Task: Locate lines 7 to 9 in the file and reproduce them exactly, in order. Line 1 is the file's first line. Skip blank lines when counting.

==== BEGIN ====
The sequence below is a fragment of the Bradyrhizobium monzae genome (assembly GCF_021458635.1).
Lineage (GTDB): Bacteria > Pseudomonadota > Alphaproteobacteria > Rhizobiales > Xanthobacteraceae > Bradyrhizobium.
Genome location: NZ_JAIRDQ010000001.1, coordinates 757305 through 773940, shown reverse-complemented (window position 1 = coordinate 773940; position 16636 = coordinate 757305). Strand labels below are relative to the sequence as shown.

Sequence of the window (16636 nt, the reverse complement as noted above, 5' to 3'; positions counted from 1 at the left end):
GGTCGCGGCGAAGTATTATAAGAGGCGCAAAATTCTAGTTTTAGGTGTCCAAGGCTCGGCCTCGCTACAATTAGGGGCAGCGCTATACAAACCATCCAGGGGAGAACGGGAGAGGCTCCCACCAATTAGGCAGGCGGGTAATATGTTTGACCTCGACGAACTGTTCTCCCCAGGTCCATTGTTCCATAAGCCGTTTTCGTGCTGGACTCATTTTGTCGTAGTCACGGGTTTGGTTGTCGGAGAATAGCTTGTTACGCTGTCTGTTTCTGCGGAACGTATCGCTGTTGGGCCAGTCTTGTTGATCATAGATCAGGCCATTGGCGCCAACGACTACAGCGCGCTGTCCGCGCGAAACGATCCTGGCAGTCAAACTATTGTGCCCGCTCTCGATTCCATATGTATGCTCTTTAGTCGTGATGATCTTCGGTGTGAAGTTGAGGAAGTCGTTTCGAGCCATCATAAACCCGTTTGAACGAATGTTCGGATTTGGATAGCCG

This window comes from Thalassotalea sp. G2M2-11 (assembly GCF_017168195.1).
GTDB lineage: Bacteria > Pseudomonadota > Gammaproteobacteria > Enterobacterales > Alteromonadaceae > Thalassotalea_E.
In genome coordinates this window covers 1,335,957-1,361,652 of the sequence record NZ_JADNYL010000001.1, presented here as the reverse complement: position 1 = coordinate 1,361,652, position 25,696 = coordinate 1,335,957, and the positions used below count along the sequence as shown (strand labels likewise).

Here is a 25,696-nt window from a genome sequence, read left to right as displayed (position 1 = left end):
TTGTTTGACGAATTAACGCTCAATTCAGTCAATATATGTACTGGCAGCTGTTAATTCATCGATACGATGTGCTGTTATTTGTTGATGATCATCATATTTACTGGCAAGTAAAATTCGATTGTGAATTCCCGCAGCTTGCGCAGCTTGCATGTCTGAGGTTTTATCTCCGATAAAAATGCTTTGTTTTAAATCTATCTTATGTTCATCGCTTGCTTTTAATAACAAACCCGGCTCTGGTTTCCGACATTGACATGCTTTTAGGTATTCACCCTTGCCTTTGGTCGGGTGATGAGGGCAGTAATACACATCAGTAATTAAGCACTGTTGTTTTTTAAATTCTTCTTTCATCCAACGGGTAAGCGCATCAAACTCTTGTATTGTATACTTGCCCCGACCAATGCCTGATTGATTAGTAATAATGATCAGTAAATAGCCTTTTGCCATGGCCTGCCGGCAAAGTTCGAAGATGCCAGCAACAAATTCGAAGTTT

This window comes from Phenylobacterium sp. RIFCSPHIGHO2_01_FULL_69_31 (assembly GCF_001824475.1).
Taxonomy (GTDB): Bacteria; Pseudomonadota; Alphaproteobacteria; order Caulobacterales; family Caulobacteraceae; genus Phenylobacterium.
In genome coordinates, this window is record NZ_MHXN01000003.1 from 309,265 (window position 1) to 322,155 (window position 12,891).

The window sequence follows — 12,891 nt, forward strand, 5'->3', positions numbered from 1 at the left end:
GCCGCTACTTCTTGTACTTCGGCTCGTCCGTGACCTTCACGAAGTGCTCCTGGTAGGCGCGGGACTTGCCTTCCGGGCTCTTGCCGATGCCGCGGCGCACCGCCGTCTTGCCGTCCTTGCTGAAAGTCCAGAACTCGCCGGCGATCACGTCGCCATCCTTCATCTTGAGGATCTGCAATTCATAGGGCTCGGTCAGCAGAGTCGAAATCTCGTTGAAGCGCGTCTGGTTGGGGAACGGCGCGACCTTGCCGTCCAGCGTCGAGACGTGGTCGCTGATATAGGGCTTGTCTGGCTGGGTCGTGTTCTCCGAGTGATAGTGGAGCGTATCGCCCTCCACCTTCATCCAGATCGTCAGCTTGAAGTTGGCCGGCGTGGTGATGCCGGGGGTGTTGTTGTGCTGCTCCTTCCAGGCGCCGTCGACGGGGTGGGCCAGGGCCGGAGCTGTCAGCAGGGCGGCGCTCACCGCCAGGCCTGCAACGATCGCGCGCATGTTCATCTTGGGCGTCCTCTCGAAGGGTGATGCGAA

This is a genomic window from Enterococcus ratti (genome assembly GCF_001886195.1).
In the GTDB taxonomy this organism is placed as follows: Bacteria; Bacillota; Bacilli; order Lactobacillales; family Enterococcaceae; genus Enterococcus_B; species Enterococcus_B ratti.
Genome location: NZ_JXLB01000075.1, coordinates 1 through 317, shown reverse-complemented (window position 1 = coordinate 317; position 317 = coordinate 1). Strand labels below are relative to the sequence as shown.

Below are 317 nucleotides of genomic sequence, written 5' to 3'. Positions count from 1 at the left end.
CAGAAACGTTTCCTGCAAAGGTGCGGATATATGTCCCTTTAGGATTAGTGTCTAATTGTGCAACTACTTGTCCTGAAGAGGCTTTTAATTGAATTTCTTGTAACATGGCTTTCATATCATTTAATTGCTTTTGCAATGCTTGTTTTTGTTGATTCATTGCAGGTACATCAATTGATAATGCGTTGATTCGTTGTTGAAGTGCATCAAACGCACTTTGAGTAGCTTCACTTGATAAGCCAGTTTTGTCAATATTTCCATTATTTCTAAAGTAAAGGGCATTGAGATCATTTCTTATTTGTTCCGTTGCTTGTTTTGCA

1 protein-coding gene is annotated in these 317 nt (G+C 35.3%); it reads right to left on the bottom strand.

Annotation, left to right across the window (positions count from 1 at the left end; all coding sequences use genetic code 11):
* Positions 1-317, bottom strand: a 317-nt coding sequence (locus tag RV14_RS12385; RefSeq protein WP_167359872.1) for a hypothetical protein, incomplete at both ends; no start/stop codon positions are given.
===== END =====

GTDB lineage: Bacteria > Pseudomonadota > Gammaproteobacteria > Enterobacterales > Alteromonadaceae > Thalassotalea_E.
In genome coordinates this window covers 1,335,957-1,361,652 of the sequence record NZ_JADNYL010000001.1, presented here as the reverse complement: position 1 = coordinate 1,361,652, position 25,696 = coordinate 1,335,957, and the positions used below count along the sequence as shown (strand labels likewise).

Here is a 25,696-nt window from a genome sequence, read left to right as displayed (position 1 = left end):